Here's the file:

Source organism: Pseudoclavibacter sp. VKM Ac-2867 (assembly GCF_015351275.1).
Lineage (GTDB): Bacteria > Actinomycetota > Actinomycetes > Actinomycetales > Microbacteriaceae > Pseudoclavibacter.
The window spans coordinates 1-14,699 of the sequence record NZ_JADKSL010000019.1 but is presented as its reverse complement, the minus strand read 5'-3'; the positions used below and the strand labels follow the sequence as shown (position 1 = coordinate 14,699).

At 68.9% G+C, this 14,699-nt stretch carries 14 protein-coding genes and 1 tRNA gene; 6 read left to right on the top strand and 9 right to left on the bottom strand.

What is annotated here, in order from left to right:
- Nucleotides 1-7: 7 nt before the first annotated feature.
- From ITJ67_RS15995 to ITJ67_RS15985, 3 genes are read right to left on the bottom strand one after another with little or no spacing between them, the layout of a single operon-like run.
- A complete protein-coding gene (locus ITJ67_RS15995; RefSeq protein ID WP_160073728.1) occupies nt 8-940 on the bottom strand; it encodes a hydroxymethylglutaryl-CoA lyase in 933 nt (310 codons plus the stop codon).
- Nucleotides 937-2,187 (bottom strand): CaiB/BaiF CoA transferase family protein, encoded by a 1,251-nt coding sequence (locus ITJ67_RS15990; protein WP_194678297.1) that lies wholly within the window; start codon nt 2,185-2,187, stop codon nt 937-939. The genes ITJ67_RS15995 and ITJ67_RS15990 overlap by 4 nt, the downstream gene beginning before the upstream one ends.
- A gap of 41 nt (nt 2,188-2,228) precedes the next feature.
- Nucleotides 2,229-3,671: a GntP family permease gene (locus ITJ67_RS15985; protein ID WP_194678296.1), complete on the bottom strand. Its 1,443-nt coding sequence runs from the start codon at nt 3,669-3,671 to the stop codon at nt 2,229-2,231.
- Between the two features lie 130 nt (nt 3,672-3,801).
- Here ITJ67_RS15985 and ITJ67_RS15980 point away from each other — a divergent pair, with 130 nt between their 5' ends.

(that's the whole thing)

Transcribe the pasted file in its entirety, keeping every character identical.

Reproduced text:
Source organism: Pseudoclavibacter sp. VKM Ac-2867 (assembly GCF_015351275.1).
Lineage (GTDB): Bacteria > Actinomycetota > Actinomycetes > Actinomycetales > Microbacteriaceae > Pseudoclavibacter.
The window spans coordinates 1-14,699 of the sequence record NZ_JADKSL010000019.1 but is presented as its reverse complement, the minus strand read 5'-3'; the positions used below and the strand labels follow the sequence as shown (position 1 = coordinate 14,699).

At 68.9% G+C, this 14,699-nt stretch carries 14 protein-coding genes and 1 tRNA gene; 6 read left to right on the top strand and 9 right to left on the bottom strand.

What is annotated here, in order from left to right:
- Nucleotides 1-7: 7 nt before the first annotated feature.
- From ITJ67_RS15995 to ITJ67_RS15985, 3 genes are read right to left on the bottom strand one after another with little or no spacing between them, the layout of a single operon-like run.
- A complete protein-coding gene (locus ITJ67_RS15995; RefSeq protein ID WP_160073728.1) occupies nt 8-940 on the bottom strand; it encodes a hydroxymethylglutaryl-CoA lyase in 933 nt (310 codons plus the stop codon).
- Nucleotides 937-2,187 (bottom strand): CaiB/BaiF CoA transferase family protein, encoded by a 1,251-nt coding sequence (locus ITJ67_RS15990; protein WP_194678297.1) that lies wholly within the window; start codon nt 2,185-2,187, stop codon nt 937-939. The genes ITJ67_RS15995 and ITJ67_RS15990 overlap by 4 nt, the downstream gene beginning before the upstream one ends.
- A gap of 41 nt (nt 2,188-2,228) precedes the next feature.
- Nucleotides 2,229-3,671: a GntP family permease gene (locus ITJ67_RS15985; protein ID WP_194678296.1), complete on the bottom strand. Its 1,443-nt coding sequence runs from the start codon at nt 3,669-3,671 to the stop codon at nt 2,229-2,231.
- Between the two features lie 130 nt (nt 3,672-3,801).
- Here ITJ67_RS15985 and ITJ67_RS15980 point away from each other — a divergent pair, with 130 nt between their 5' ends.